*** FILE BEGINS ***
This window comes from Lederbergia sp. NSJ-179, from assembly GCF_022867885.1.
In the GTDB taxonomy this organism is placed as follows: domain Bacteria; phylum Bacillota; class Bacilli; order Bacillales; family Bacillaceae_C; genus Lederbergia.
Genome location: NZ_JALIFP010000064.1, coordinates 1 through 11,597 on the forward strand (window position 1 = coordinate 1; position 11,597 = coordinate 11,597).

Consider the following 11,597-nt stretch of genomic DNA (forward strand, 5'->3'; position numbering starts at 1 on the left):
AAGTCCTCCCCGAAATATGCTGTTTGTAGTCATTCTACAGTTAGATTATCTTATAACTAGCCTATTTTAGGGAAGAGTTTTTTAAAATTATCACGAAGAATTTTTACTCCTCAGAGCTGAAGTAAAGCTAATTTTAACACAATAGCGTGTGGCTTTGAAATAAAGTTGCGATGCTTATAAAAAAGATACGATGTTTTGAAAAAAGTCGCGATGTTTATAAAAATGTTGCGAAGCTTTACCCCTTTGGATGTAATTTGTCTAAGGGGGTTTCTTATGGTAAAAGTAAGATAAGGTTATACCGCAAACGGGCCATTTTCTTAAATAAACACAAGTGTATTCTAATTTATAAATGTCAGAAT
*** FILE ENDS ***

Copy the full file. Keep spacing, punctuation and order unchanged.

This window comes from Lederbergia sp. NSJ-179, from assembly GCF_022867885.1.
In the GTDB taxonomy this organism is placed as follows: domain Bacteria; phylum Bacillota; class Bacilli; order Bacillales; family Bacillaceae_C; genus Lederbergia.
Genome location: NZ_JALIFP010000064.1, coordinates 1 through 11,597 on the forward strand (window position 1 = coordinate 1; position 11,597 = coordinate 11,597).

Consider the following 11,597-nt stretch of genomic DNA (forward strand, 5'->3'; position numbering starts at 1 on the left):
AAGTCCTCCCCGAAATATGCTGTTTGTAGTCATTCTACAGTTAGATTATCTTATAACTAGCCTATTTTAGGGAAGAGTTTTTTAAAATTATCACGAAGAATTTTTACTCCTCAGAGCTGAAGTAAAGCTAATTTTAACACAATAGCGTGTGGCTTTGAAATAAAGTTGCGATGCTTATAAAAAAGATACGATGTTTTGAAAAAAGTCGCGATGTTTATAAAAATGTTGCGAAGCTTTACCCCTTTGGATGTAATTTGTCTAAGGGGGTTTCTTATGGTAAAAGTAAGATAAGGTTATACCGCAAACGGGCCATTTTCTTAAATAAACACAAGTGTATTCTAATTTATAAATGTCAGAAT